It’s been more than two years since Farmington cut the ribbon on MC Power’s solar farm west of town, when then-IDA President Chip Peterson lauded steps the city was taking to bring in renewable energy sources.
“Change doesn’t necessarily bring about progress, but progress inherently requires change,” Peterson said Oct. 11, 2017, with representatives from the city, Farmington IDA, MC Power Companies, Missouri Public Utilities Alliance, and financer Gardner Capital Inc. on hand at the 20 acres of land off Korber Road near Route H.
And indeed, the 9,000-some panels do seem to be generating power at predicted levels, according to City Administrator Greg Beavers. Of course, the rate was also predicted to drop during winter months like these, when daylight hours are shorter and skies are a bit grayer.
“The generation curve for the facility is based on the available daylight hours for generation, so less daylight necessarily translates into lower overall production,” Beavers said. “The peak hours of generation are between 11 a.m. and 1 p.m.”
A dashboard on the solar farm’s energy output can be found on the city’s website.
The $4 million project was partially funded through renewable energy tax credits. The energy pool on which Farmington relies, Missouri Public Energy Pool (MoPEP), wanted to include additional solar energy in its portfolio, so it entered a power purchase agreement with MC Power Companies to develop several 3.2 megawatt (MW) solar energy projects within the service area of MoPEP member cities, Beavers said.
“We agreed to have one of the solar projects in Farmington,” Beavers said, but “the project is owned and maintained by MC Power. Farmington has no obligation for current or future maintenance of the facility.”
Beavers said MoPEP has similar power purchase agreements for additional renewable energy.
“MoPEP’s renewable energy within its power portfolio includes 5 MW from the Rock Port Wind facility, 5.6 MW from the Lamar Landfill methane plant, 35.2 MW from MC Power solar, 20 MW from Mid-Kansas Wind, 3.8 MW from the Black Oak Landfill methane plant, and 60 MW from the Ironstar Wind project,” Beavers said. “Farmington’s pro-rata share of the renewable resources is 8.79% of the capacity, or 11.4 MW.”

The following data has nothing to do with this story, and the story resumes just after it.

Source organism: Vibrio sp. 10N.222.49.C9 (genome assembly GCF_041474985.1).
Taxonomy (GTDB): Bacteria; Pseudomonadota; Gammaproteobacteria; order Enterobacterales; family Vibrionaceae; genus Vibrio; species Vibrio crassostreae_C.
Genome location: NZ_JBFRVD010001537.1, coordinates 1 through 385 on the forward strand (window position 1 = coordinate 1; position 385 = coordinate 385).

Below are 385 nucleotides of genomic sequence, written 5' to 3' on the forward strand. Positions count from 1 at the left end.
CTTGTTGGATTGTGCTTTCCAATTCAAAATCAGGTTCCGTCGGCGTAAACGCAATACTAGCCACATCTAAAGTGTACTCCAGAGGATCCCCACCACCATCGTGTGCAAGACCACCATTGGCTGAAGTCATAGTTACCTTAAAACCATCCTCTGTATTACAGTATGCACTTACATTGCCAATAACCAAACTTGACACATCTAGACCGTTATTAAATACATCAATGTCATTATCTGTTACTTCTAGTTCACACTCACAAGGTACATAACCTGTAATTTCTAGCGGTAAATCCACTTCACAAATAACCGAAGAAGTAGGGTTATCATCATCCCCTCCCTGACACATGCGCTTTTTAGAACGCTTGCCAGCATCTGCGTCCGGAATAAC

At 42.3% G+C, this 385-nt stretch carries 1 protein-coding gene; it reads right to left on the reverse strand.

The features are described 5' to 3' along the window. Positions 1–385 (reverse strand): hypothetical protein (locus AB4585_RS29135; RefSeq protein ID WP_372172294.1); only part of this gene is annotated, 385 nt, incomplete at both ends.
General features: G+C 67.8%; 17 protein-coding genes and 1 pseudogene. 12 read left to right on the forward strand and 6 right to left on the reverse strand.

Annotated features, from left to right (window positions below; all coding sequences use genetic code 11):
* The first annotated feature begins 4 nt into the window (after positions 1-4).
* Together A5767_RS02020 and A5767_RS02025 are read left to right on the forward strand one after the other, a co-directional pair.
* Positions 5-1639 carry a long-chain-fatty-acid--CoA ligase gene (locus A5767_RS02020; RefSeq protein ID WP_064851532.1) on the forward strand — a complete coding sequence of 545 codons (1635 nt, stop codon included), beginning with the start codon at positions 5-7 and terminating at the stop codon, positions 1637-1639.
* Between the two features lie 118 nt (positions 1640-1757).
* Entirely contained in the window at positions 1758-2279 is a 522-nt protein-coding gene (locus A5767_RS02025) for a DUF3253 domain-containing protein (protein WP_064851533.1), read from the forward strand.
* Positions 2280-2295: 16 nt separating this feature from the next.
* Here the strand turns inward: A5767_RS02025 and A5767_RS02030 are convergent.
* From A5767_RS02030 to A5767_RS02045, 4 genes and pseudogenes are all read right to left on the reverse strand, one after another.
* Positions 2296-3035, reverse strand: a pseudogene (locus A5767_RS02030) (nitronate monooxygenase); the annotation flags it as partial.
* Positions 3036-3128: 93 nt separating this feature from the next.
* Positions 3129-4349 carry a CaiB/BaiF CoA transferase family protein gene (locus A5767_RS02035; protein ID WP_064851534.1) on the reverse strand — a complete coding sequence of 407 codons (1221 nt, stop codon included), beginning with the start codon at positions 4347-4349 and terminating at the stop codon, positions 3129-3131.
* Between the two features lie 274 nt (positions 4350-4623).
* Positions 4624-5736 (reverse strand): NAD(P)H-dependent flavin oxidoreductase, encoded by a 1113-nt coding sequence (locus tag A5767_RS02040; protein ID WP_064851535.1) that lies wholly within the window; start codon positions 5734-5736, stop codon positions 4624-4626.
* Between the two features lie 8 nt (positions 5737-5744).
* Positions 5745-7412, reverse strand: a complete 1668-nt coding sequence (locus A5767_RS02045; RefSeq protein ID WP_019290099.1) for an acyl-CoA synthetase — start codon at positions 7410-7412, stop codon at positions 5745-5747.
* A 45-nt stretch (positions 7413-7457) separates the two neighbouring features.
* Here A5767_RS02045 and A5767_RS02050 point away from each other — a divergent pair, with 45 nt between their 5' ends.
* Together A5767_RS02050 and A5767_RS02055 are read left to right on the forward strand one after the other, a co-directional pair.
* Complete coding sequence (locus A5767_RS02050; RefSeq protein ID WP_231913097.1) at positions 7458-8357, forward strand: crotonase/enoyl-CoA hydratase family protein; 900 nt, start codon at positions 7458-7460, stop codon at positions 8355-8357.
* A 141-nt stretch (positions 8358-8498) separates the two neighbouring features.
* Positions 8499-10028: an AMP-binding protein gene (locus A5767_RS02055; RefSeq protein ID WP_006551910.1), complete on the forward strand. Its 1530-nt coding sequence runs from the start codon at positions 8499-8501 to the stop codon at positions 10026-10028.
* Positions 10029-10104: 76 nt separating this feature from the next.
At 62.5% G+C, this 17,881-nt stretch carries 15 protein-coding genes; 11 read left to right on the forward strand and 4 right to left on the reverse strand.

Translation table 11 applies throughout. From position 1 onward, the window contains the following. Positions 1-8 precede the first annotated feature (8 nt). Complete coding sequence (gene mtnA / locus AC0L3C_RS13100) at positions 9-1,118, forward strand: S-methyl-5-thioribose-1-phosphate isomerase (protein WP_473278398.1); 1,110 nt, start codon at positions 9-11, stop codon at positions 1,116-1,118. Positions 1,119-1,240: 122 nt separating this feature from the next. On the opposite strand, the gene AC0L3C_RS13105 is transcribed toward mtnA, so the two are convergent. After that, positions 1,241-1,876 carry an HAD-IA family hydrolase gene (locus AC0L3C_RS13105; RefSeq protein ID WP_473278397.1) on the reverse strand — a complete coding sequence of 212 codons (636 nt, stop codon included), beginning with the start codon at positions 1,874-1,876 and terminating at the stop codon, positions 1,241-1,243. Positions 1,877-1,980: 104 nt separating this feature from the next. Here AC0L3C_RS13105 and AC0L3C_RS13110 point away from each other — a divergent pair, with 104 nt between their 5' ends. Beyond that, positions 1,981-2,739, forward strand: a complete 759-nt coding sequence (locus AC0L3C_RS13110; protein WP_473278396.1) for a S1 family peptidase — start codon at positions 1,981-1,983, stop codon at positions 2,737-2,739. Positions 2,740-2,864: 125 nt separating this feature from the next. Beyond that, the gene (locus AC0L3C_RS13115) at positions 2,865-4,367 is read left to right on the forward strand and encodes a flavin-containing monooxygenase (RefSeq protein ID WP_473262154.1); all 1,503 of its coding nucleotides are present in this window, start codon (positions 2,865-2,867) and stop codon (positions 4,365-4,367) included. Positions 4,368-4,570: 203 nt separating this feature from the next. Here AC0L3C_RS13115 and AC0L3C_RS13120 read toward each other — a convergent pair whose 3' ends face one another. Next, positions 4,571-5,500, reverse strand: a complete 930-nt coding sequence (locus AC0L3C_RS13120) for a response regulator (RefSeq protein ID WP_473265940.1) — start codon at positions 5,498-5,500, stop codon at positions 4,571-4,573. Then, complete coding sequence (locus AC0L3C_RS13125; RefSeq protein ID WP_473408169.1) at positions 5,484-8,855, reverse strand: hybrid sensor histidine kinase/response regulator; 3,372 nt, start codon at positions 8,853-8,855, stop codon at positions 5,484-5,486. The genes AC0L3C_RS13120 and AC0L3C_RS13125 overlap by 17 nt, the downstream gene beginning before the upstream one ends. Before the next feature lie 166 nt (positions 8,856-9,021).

To put that in perspective, each megawatt produced by Missouri’s solar efforts can power an average of 110 homes, according to the Solar Energy Industries Association. At the time of the ribbon cutting, Beavers noted the farm would generate about one-third of the energy needed in the industrial park.
“MoPEP is currently evaluating other wind and solar opportunities where energy cost savings might be realized,” Beavers said. “Renewable energy is more expensive than some other resources, so the all-in cost of energy and transmission must be evaluated before any additional resources are purchased.
“Additionally, wind and solar do not generate consistently with the customer demand, so there are limits on how much of those resources can be included in the resource mix.”
Sarah Haas is the assistant editor for the Daily Journal. She can be reached at 573-518-3617 or at email@example.com.
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